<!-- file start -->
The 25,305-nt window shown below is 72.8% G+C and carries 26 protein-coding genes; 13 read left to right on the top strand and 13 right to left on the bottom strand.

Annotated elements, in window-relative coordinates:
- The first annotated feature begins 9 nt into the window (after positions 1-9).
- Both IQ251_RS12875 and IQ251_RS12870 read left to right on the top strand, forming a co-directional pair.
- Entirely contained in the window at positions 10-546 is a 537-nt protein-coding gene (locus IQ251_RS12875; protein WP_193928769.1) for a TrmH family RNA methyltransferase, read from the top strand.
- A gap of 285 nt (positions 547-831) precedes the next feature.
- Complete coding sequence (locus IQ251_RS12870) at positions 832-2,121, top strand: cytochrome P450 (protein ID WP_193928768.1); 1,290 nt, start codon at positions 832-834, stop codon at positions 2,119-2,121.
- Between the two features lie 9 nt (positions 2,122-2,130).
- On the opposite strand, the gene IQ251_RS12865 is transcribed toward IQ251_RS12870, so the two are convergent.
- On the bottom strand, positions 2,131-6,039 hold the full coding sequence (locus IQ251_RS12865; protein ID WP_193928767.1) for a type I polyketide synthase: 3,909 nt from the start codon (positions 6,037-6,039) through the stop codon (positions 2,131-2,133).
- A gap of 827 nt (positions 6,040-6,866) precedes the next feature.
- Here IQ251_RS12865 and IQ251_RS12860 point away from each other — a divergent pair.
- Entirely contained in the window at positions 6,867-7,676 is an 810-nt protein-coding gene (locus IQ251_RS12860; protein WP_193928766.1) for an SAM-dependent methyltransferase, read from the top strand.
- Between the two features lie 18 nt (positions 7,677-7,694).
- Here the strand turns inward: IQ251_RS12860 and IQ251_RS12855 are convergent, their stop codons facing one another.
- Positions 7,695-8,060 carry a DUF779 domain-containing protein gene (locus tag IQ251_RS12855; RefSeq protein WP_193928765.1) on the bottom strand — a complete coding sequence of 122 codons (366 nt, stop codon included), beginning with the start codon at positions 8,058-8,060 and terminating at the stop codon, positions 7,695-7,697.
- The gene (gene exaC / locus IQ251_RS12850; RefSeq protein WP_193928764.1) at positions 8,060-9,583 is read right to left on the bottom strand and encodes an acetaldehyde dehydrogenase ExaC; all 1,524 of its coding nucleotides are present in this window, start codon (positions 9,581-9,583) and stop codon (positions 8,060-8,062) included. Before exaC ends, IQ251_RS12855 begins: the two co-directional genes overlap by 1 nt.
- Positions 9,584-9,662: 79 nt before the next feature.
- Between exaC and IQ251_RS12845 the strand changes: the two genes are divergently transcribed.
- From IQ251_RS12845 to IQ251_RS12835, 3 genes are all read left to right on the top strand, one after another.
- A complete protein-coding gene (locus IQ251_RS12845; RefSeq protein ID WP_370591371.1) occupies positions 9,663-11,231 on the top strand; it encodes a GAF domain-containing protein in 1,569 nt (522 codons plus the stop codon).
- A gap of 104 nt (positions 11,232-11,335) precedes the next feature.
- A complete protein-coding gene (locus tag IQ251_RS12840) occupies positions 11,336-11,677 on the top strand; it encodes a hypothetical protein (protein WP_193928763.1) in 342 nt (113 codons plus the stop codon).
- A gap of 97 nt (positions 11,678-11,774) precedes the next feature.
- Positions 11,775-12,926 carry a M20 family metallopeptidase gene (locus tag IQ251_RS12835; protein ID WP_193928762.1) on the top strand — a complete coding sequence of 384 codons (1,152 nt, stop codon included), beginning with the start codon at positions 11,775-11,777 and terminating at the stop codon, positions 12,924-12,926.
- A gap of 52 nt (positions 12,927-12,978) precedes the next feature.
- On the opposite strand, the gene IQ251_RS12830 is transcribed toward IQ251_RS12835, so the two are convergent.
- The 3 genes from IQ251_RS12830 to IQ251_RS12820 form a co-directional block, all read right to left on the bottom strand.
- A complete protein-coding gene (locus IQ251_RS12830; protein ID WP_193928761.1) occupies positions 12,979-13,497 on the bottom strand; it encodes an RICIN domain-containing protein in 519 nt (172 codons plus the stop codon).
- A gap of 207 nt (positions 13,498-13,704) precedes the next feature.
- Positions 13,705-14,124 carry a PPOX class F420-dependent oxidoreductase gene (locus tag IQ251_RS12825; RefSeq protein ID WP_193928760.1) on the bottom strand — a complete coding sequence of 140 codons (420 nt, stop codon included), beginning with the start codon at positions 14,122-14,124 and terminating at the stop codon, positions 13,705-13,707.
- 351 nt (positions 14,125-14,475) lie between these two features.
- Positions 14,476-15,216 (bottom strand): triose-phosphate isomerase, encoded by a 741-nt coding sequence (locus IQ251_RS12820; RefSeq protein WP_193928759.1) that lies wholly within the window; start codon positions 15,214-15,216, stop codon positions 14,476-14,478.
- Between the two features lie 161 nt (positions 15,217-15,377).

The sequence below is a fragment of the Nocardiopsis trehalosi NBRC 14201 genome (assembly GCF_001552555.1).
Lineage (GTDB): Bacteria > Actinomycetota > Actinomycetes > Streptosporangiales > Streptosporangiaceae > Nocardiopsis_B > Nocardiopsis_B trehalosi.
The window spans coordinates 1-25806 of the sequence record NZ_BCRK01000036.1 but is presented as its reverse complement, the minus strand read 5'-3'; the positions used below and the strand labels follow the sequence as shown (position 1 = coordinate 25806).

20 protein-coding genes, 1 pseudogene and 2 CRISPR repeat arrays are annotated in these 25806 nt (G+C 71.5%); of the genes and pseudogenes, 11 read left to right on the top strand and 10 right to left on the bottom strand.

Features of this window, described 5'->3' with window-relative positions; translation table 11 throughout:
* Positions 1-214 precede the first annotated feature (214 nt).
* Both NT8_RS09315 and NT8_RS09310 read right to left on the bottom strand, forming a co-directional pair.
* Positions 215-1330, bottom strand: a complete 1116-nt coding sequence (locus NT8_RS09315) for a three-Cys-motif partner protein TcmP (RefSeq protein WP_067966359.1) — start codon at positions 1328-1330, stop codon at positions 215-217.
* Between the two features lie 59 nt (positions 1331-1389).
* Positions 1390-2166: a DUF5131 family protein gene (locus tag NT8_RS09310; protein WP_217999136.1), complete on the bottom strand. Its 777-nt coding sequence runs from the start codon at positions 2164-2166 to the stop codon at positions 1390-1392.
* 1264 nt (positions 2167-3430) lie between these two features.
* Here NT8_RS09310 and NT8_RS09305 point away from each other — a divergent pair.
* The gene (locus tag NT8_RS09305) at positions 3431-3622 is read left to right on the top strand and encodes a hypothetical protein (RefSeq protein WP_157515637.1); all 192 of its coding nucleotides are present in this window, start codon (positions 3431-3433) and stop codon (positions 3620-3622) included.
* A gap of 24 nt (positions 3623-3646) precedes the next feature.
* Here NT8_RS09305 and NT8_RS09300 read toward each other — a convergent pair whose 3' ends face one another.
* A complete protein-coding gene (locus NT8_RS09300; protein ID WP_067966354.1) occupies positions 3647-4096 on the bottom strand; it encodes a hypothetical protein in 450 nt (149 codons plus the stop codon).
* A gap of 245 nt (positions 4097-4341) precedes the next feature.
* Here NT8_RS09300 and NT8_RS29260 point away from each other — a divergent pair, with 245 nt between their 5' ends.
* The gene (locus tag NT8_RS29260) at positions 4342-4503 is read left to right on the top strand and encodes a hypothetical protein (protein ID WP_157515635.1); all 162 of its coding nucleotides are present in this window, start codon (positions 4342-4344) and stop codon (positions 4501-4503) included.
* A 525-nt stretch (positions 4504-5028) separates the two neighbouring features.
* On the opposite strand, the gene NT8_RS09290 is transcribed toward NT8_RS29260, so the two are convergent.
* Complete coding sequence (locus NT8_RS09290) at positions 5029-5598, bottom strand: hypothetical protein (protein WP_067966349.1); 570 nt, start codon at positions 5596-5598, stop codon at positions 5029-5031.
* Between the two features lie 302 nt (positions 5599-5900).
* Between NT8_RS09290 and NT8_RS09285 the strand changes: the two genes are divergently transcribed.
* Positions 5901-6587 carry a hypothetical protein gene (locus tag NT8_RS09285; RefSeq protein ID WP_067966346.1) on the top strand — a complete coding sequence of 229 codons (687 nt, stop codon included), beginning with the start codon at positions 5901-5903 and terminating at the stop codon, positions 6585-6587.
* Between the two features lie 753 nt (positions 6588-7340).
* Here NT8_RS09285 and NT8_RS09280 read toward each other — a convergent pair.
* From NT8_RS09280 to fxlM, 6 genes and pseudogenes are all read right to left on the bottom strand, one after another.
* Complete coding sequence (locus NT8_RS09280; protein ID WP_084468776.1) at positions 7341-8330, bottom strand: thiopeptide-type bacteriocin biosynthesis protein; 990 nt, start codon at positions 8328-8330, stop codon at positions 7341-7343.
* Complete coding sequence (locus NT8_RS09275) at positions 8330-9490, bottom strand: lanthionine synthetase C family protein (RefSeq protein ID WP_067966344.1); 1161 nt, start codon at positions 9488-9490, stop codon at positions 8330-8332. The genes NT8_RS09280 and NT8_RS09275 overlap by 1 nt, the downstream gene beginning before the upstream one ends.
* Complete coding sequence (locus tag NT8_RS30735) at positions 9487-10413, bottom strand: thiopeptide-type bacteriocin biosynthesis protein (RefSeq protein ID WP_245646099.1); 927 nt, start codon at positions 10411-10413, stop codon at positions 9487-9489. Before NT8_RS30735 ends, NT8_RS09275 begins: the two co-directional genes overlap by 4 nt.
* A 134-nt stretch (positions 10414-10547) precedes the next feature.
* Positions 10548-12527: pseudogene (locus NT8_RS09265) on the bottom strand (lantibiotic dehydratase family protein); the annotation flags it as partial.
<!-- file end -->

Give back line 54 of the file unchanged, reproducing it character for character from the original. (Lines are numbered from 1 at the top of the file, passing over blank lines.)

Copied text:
* A 525-nt stretch (positions 4504-5028) separates the two neighbouring features.